Taras Nazarenko urges Europe to wake up and notice Russia’s new weapon: seizing its neighbours’ pipelines.
Taras Nazarenko is an independent Ukrainian political analyst and commentator.
The Russian border guards stationed by the Kremlin on the perimeters of Georgia’s breakaway, pro-Russian enclave of South Ossetia, have moved the enclave’s border markers further into Georgian territory.
The expanded border gives South Ossetia, which has declared itself an independent state, and its Russian backers, control of a mile-long stretch of the Baku-Supsa pipeline. That is the line that transports oil from Azerbaijan’s capital Baku through Georgia’s Black Sea port of Supsa to Western markets.
The Russian seizure has implications for other countries in the region with pipelines that skirt Russian territory. Azerbaijan, for example, has a line that runs close to Nagorno-Karabakh, an Azerbaijani enclave that Russian-backed ethnic Armenians seized in a war in the early 1990s.
Azerbaijan has declared its intention to get the enclave back — by force, if necessary. One of the dangers of a new war is that the pipeline could fall into the Russian-backed separatists’ hands.
Russia’s seizure of the Baku-Supsa pipeline has important economic and political dimensions.
Pipelines are an important source of revenue for Georgia, a poor country with a limited industrial base. Tbilisi makes hundreds of millions of dollars in transit fees a year from Baku-Supsa and other pipelines crossing its territory.
An important line besides Baku-Supsa is Baku-Tbilisi-Ceyhan, which sends oil from Azerbaijan through Georgia’s capital Tbilisi to the Turkish Mediterranean port of Ceyhan. From there it is sent on to Europe and the world.
Russia had two economic goals in mind when it seized the Baku-Supsa pipeline. One was to hurt the Georgian economy, which remains defiant toward Moscow after losing the 2008 war against the combined forces of Russia and separatists from South Ossetia and Abkhazia, another pro-Russian enclave.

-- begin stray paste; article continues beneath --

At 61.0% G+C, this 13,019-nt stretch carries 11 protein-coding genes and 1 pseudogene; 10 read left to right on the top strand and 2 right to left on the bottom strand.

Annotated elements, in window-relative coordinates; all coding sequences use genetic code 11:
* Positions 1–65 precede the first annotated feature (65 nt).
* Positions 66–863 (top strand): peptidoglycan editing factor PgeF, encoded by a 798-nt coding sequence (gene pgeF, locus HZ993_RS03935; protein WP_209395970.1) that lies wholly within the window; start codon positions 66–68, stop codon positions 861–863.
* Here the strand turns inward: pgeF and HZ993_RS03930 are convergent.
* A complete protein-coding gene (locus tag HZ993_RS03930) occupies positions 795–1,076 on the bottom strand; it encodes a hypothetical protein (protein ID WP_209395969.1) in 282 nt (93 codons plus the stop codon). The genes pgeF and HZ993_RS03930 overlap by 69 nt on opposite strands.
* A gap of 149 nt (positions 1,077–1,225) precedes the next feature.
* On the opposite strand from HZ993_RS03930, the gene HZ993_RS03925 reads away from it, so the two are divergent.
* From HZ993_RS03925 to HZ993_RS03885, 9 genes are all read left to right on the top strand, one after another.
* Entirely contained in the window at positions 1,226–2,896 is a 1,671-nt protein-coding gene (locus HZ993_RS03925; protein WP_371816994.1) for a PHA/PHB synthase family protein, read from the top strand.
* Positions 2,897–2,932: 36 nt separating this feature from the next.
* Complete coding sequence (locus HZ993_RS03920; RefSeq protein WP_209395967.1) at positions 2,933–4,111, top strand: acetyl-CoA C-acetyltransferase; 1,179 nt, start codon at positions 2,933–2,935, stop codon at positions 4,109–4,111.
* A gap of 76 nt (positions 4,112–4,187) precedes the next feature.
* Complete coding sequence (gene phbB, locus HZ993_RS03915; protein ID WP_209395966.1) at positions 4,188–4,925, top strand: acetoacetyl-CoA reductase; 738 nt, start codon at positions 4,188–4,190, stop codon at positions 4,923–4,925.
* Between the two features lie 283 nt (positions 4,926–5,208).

Controlling even a small portion of the Baku-Supsa pipeline means the Russians and South Ossetians can steal the oil flowing through it.
Not only would this deprive Georgia of revenue, but it would also give the South Ossetians income to continue building the separatist state they declared after their military victory. That income would mean Russia would have to provide less aid to South Ossetia.
Georgia could stop the flow of oil before it got to the Russian-held section of the pipeline, of course. But it would then have to get the oil to Supsa by truck or rail — a much costlier proposition than using a pipeline.
The political dimension of Russia’s seizure of the pipeline involves another attempt to intimidate Georgia into dropping its determination to join the EU and NATO.
Former Soviet territories like Azerbaijan and Georgia raised the Kremlin’s hackles when they built oil and gas pipelines skirting Russian territory — because Moscow cannot control the pipelines. That gave those countries more leverage to pursue their own, non-Russian-influenced foreign policies.
Russia has long used its abundant oil and gas, and the fact that most pipelines in the region cross Russian territory, as a way to intimidate its former republics into succumbing to its will. It has also used the threat of cutting off gas flowing through pipelines from Russia to Ukraine and Western Europe to intimidate both the Ukrainians and the continent.
It irritates Russia that Tbilisi continues to defy the Kremlin’s attempts to bully it into abandoning its plans to join the EU and the Western military alliance.
Seizing part of the Baku-Supsa pipeline is a way for Moscow to up the political ante on Tbilisi.
It is also a message to other neighbours that have built pipelines in order to loosen Russia’s political grip that Moscow has a counter strategy.
Russia has used a number of weapons to try to bend its neighbours to its will in recent years.
They include taking over vital segments of a neighbour’s economy, as in Armenia; cutting off gas, as in Ukraine; fomenting political unrest, as in Ukraine and Moldova; abducting other countries’ nationals, as in Estonia; and provoking war, as in Georgia.
Seizing a pipeline is just the newest weapon Moscow has come up with to bully its neighbours, which it still sees as its vassals two and a half decades after the demise of the Soviet Union. As Europe supports new regional initiatives to diversify its energy supplies, it must react to such tactics with tough words and toucher actions, or their viability might also be in jeopardy.
Russia is way behind the West, Japan, China, South Korea and other countries in developing innovative technology. But it is the world leader — hands-down — in coming up with innovative ways to intimidate its neighbours.